Human Rights Watch and Amnesty International Issue Statements on the Syria Norouz Shooting
Following the March 21 shooting at Kurds celebrating Norouz (new year) in the town of Ar-Raqqah, which left at least one person dead, the international human rights organizations Human Rights Watch and Amnesty International have issued statements today.
According to Kurdish reports, 15 minutes into the celebration members of the Baath party arrived at the location where Kurds have gathered to celebrate the holiday with flags and posters of the Syrian president. The Baath members provoked the Kurds, and for no reason security forced fired tear gas at the crowd and opened fire. The shooting resulted in the death of at least one person, injuring 41 people. Most of the injured and detained have been barred from receiving visitors in their hospital and prison wards. This raises the concern that they are subjected to torture or ill-treatment at the hands of Syrian agents.
Bellow are the Human Rights Watch and Amnesty International statements:
Families Denied Access to Wounded after Clash at New Year Celebration
March 26, 2010
(New York) – Syrian authorities should conduct an independent investigation into the shootings by security forces on March 21, 2010, that left at least one person dead and others wounded at a Kurdish New Year celebration in Northern Syria, Human Rights Watch said today.
The authorities also should grant families immediate access to wounded relatives who were transferred to hospitals in the towns of Raqqa and Aleppo, Human Rights Watch said.
“Syrian officials need to find out why a New Year celebration turned into a tragedy,” said Joe Stork, Middle East deputy director at Human Rights Watch. “Those responsible for ordering forces to fire at the crowd with live ammunition should be brought to justice.”
Kurds gathered in the open field area known as Matahen on the outskirts of Raqqa at about 9 a.m. on March 21 to celebrate Nowruz, the Kurdish New Year. The gathering was organized by the PYD (Hezb al-Ittihad al-Dimocrati), an unlicensed party closely affiliated with the Kurdistan Workers’ Party (PKK) in Turkey.
Kurdish participants told Human Rights Watch that Syrian security forces and police, both in civilian clothes and military uniforms, were present in large numbers and asked the Kurds to remove Kurdish flags and pictures of Abdullah Ocalan, the leader of the PKK, who is detained in Turkey. The Kurds were told they would only be allowed to raise the Syrian flag and images of Syria’s president, Bashar al-Assad.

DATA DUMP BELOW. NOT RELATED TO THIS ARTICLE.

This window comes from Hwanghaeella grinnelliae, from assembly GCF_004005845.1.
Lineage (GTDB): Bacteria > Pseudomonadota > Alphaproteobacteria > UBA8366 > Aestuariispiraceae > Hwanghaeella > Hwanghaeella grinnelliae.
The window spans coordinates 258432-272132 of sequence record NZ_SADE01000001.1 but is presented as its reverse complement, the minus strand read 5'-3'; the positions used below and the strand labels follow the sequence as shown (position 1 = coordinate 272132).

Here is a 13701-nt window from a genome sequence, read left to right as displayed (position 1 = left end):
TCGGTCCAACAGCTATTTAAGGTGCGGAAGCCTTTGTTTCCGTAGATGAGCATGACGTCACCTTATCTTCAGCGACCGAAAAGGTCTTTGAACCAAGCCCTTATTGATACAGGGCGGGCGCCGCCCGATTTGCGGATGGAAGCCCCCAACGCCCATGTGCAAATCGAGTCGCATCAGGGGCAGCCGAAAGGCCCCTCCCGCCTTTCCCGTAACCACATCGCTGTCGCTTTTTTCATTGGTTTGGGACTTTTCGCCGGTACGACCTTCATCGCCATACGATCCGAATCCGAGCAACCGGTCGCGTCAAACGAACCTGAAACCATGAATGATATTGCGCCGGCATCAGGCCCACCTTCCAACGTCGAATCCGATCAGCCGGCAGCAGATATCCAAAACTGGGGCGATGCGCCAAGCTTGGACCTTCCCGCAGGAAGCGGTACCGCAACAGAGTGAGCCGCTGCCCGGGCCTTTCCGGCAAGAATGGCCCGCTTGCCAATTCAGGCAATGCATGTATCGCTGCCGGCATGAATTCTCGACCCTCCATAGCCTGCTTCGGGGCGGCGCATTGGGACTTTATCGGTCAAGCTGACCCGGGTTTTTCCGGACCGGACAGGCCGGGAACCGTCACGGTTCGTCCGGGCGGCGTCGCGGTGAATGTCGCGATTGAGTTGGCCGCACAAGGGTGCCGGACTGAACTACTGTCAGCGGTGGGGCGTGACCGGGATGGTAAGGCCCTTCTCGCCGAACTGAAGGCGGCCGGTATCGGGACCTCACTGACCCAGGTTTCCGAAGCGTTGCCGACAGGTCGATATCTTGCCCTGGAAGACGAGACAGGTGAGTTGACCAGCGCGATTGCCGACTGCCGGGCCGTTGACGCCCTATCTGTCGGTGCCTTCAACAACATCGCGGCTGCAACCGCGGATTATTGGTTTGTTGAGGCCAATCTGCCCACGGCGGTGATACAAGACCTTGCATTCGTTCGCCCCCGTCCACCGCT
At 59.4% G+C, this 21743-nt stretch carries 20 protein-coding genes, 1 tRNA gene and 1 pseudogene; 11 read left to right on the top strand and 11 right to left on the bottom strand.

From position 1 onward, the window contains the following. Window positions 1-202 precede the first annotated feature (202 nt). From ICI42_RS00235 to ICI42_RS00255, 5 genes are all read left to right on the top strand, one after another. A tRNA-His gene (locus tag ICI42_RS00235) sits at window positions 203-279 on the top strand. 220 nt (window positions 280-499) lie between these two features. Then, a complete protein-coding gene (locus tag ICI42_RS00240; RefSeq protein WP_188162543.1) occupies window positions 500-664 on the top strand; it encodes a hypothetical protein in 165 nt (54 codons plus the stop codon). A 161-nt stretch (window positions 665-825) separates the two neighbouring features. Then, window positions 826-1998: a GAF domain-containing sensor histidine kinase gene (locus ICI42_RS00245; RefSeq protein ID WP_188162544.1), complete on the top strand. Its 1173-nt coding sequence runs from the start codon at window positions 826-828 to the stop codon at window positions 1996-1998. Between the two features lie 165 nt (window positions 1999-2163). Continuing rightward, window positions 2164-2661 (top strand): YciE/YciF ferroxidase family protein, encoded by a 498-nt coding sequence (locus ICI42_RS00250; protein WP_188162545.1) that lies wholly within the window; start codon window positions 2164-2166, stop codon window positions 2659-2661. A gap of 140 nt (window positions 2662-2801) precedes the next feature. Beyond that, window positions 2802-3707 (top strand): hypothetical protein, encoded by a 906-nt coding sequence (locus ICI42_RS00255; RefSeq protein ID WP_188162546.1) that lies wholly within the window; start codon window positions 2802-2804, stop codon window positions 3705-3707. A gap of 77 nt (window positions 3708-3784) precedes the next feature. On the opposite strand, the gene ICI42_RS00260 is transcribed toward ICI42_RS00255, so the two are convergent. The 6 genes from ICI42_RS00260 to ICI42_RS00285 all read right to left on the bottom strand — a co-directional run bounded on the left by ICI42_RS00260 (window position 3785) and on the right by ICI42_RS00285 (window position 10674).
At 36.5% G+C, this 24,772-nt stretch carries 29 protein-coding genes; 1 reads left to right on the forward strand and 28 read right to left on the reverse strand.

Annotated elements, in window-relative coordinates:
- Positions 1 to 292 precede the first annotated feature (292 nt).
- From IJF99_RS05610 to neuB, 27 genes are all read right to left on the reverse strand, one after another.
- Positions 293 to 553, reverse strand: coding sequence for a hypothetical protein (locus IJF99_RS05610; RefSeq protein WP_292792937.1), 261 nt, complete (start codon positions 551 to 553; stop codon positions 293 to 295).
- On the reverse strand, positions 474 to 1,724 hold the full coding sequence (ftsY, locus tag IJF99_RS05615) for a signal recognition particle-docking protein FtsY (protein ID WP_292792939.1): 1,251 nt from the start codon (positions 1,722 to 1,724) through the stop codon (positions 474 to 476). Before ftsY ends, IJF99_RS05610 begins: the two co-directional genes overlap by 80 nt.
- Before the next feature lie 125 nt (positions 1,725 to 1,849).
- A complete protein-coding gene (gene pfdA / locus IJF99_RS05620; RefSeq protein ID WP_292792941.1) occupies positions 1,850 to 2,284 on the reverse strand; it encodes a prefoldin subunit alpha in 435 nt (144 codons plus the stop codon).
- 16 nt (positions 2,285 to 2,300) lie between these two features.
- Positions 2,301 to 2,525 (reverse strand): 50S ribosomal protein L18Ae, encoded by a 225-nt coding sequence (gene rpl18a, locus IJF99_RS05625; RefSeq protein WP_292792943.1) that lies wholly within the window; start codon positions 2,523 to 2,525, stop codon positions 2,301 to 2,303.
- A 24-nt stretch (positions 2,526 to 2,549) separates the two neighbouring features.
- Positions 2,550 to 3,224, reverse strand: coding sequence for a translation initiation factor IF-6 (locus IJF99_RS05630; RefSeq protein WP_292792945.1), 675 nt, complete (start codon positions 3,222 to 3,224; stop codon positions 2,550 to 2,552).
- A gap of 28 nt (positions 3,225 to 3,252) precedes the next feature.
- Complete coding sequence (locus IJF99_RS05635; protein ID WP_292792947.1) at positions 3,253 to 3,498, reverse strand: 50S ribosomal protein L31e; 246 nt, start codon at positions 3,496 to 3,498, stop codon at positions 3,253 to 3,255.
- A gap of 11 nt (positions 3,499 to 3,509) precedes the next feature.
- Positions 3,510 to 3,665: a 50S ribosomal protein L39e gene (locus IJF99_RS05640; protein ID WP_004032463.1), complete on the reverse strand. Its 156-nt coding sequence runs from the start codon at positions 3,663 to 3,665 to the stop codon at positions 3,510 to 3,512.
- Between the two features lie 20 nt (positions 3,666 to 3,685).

When participants refused to comply, a fire truck sprayed the stage and the crowds with water in an effort to disperse them. People in the crowd started throwing stones toward the security forces who, said a participant who described the scene, started shooting in the air and shortly thereafter at the crowd. Syrian authorities have not issued an official statement on the incident.
According to Kurdish human rights groups, at least two people died; but the only confirmed death is of Muhammad Omar Haydar, a Kurdish youth. The shooting also wounded a number of participants, but their number and identities are not clear because the security forces have denied access to them in hospitals. According to unconfirmed reports by Kurdish sources, at least two, Muhammad Khalil and Muhammad Othman, both currently in a hospital in Aleppo, were critically wounded.
This is not the first time that Syrian forces have used lethal force to break up a Kurdish celebration. In March 2008, Syrian internal security forces opened fire on Kurds celebrating Nowruz in the town of Qamishli in northeastern Syria, killing three people and wounding five others. The authorities did not investigate that shooting incident.
“The only way to prevent repeated use of unnecessary force in policing demonstrations is to put an end to the prevalent impunity of security forces,” Stork said.
In policing demonstrations, security forces should abide by the United Nations Basic Principles on the Use of Force and Firearms by Law Enforcement Officials, Human Rights Watch said. These international standards call on law enforcement officials to apply nonviolent means before resorting to the use of force, and then only use force in proportion to the seriousness of the offense. Security forces should use lethal force only when strictly necessary to protect lives.